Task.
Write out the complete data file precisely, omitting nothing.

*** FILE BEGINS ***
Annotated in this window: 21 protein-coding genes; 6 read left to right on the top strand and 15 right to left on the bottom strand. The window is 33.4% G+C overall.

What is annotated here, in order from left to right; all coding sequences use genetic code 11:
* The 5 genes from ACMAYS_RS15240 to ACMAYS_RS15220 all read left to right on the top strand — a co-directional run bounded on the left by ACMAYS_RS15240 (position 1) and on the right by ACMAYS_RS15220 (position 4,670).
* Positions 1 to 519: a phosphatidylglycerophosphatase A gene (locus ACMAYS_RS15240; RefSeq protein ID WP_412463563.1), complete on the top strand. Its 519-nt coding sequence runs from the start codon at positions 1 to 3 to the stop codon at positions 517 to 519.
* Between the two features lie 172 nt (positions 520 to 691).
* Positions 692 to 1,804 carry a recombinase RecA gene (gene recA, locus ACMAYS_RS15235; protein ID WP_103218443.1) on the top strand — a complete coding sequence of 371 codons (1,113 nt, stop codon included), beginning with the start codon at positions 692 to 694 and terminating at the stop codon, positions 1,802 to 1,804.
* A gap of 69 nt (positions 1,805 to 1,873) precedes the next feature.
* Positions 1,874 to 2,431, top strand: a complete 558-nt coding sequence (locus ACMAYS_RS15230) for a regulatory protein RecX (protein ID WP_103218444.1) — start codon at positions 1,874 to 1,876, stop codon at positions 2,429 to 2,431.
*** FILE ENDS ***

Annotated in this window: 21 protein-coding genes; 6 read left to right on the top strand and 15 right to left on the bottom strand. The window is 33.4% G+C overall.

What is annotated here, in order from left to right; all coding sequences use genetic code 11:
* The 5 genes from ACMAYS_RS15240 to ACMAYS_RS15220 all read left to right on the top strand — a co-directional run bounded on the left by ACMAYS_RS15240 (position 1) and on the right by ACMAYS_RS15220 (position 4,670).
* Positions 1 to 519: a phosphatidylglycerophosphatase A gene (locus ACMAYS_RS15240; RefSeq protein ID WP_412463563.1), complete on the top strand. Its 519-nt coding sequence runs from the start codon at positions 1 to 3 to the stop codon at positions 517 to 519.
* Between the two features lie 172 nt (positions 520 to 691).
* Positions 692 to 1,804 carry a recombinase RecA gene (gene recA, locus ACMAYS_RS15235; protein ID WP_103218443.1) on the top strand — a complete coding sequence of 371 codons (1,113 nt, stop codon included), beginning with the start codon at positions 692 to 694 and terminating at the stop codon, positions 1,802 to 1,804.
* A gap of 69 nt (positions 1,805 to 1,873) precedes the next feature.
* Positions 1,874 to 2,431, top strand: a complete 558-nt coding sequence (locus ACMAYS_RS15230) for a regulatory protein RecX (protein ID WP_103218444.1) — start codon at positions 1,874 to 1,876, stop codon at positions 2,429 to 2,431.